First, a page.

WASHINGTON — Members of Congress grappled with the intersection between energy and national and economic security on Tuesday along with the environmental impacts of energy expansion.

In the first House Energy and Commerce Committee hearing of the 118th Congress, Republicans called for unleashing all American energy sources, including fossil fuels. Democrats meanwhile pushed back, insisting the focus should be on renewable energy.

Opening the hearing, Chair Cathy McMorris Rodgers (R-Wash.), whom multiple members pointed out is the first female chair of the committee, summed up the Republican position.

“Our energy solutions are climate solutions,” she said. She touted bills that passed the House last week to prohibit the sale of oil from the Strategic Petroleum Reserve and expand federal land available for oil and gas production as the start of what she calls “a robust agenda to restore American energy dominance.”

Rodgers also called for the government to not pick “winners and losers,” and allow for growth in all forms of energy.

Ranking Member Frank Pallone (D-N.J.) tepidly supported that position but said the focus needs to be on renewable energies.

“The bottom line is we’re going to be left behind if we don’t move toward renewables,” he said.

Pallone touted investments the last Congress passed, like the Inflation Reduction Act (IRA), which allocated billions of dollars for clean energy projects. Dr. Ana Unruh Cohen, former majority staff director for the now-defunct House Select Committee on the Climate Crisis, also reflected on the IRA.

She touted the tens of billions in clean energy projects that have been announced since the IRA’s passage and said that figure will only grow in the coming years. But Congress still has more work to do, she said. “The need for the clean energy transition is a clear and growing urgency.”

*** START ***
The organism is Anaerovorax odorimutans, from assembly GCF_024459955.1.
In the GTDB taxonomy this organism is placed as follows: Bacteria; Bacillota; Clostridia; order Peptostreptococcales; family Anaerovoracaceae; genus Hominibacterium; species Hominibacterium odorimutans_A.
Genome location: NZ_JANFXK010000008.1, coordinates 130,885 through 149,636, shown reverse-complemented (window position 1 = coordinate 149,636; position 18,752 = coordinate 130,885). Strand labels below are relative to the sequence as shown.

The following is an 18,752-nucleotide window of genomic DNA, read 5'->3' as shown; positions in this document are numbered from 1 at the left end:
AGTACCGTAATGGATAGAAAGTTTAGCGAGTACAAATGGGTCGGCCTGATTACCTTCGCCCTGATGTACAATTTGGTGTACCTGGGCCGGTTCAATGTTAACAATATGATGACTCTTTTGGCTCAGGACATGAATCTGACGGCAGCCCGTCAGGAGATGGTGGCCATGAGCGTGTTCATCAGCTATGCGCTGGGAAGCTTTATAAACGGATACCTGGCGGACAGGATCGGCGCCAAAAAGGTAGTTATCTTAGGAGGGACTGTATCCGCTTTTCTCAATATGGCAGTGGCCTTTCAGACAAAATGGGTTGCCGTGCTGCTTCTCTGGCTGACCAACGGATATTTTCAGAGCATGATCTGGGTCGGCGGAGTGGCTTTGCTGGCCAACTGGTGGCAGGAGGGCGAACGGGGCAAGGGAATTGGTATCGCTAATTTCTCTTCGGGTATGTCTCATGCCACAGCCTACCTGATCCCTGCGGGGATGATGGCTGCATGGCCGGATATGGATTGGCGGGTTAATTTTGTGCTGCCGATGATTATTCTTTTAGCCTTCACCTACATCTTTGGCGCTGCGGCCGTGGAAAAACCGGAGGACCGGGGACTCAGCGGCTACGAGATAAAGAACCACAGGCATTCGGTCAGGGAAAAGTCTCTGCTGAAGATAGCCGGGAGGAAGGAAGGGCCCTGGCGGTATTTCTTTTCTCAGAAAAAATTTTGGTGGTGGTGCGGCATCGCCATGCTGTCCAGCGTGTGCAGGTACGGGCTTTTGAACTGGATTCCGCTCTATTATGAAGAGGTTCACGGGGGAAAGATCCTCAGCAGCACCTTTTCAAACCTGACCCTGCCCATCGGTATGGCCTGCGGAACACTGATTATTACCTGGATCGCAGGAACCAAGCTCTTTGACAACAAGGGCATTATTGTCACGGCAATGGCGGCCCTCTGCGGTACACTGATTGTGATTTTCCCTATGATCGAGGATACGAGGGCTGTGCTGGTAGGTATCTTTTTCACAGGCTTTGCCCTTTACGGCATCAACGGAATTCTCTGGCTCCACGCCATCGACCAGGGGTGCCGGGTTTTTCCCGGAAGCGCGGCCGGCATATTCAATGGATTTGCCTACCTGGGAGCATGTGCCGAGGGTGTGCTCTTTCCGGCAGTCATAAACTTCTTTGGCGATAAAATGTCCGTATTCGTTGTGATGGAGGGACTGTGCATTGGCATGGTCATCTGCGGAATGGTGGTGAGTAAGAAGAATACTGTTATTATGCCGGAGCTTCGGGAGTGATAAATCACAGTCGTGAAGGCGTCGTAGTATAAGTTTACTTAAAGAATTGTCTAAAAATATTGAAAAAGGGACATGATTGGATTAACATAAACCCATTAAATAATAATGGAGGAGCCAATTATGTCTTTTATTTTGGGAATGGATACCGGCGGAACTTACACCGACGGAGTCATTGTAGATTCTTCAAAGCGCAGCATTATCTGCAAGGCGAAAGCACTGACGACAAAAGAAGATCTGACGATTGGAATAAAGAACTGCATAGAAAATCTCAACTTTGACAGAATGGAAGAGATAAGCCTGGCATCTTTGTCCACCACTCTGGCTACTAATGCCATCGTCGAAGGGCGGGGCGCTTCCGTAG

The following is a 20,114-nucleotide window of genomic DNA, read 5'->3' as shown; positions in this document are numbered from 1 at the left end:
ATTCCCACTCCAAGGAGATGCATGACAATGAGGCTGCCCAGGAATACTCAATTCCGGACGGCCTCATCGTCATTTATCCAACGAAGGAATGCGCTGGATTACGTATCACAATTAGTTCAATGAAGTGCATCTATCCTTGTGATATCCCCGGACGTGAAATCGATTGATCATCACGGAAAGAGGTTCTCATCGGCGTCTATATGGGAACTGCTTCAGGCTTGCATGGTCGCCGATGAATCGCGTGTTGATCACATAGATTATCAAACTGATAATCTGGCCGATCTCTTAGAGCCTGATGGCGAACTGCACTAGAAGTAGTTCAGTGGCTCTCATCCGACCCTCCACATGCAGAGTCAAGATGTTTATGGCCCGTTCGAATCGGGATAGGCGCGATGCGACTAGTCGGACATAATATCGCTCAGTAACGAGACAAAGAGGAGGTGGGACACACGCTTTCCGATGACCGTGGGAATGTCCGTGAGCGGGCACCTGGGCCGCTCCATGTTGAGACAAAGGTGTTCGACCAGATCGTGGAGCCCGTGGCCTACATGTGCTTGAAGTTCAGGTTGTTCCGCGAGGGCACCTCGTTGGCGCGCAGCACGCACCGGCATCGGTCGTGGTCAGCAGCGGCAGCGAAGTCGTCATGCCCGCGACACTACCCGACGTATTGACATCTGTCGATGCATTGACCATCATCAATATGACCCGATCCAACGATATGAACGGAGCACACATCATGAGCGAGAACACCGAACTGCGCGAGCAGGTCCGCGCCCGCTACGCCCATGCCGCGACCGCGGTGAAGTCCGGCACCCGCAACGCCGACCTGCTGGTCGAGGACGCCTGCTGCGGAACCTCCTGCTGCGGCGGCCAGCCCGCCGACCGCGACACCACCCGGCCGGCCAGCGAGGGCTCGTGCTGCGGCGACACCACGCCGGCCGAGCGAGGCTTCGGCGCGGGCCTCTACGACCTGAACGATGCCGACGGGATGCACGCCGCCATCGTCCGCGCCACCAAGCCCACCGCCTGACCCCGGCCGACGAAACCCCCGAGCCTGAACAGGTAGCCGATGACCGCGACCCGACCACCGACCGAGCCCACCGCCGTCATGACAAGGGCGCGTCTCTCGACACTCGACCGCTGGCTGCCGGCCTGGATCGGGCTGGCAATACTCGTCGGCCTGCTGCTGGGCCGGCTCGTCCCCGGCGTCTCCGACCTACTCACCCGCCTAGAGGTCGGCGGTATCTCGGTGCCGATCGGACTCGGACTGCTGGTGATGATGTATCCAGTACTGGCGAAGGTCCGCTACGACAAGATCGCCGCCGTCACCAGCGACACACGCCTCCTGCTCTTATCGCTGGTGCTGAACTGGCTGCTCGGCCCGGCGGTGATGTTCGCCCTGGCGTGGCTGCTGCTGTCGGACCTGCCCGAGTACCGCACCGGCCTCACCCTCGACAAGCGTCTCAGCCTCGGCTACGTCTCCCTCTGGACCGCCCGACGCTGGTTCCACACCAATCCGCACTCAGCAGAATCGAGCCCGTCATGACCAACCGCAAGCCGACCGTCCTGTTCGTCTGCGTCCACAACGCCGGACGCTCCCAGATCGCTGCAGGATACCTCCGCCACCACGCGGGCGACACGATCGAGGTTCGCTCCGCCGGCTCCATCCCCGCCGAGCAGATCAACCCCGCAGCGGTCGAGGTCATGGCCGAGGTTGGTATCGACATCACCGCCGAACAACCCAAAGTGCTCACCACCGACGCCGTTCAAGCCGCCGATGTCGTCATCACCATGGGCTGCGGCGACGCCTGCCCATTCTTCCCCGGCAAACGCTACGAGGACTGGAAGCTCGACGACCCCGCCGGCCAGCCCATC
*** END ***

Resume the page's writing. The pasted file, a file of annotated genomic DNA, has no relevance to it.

Paul Dabbar, former under secretary of energy for science under former President Donald Trump, also reflected on past achievements. 

He said under the Trump administration, the U.S. became the dominant country in energy. However, he’s concerned the U.S. has lost its path. 

Dabbar called for Congress to require agencies like the Department of Interior, Environmental Protection Agency, and Federal Energy Regulatory Commission to approve projects for all energy types. 

Meanwhile Donna Jackson, director of membership development at the National Center for Public Policy’s Project 21, highlighted the impact the rise in energy prices is having on low-income and middle-class individuals. She specifically mentioned its effects on Black families, who already have lower median income levels. 

“They don’t have that much extra money to be able to spend on unaffordable energy,” she said. “It disproportionately impacts their standard of living.”

She called for the market to decide on how to expand energy, but also that policymakers should make sure the communities she mentioned aren’t “afterthoughts” when they debate how to proceed on energy.

Robert McNally, president of the Rapidan Energy Group, said he expects boom and bust cycles in the oil markets to continue to impact consumers. To alleviate those pains, he also called for an all of the above approach.

But when Rep. Dianne DeGette (D-Colo.) questioned Cohen about whether expanding oil and gas production would limit the impacts of price shocks and decrease dependency on other nations, Cohen responded no. 

“Our goal should be energy security, which means relying on clean energy produced here in the United States,” Cohen said. 

As war in Ukraine rages on and Russian President Vladimir Putin continues to limit Europe’s oil supply, witnesses said the importance of making America energy independent is clear. McNally had a simple piece of advice for the committee on how to avoid Europe’s fate.

“Don’t become dependent on Russia or any other adversary for your critical supplies of energy,” he said.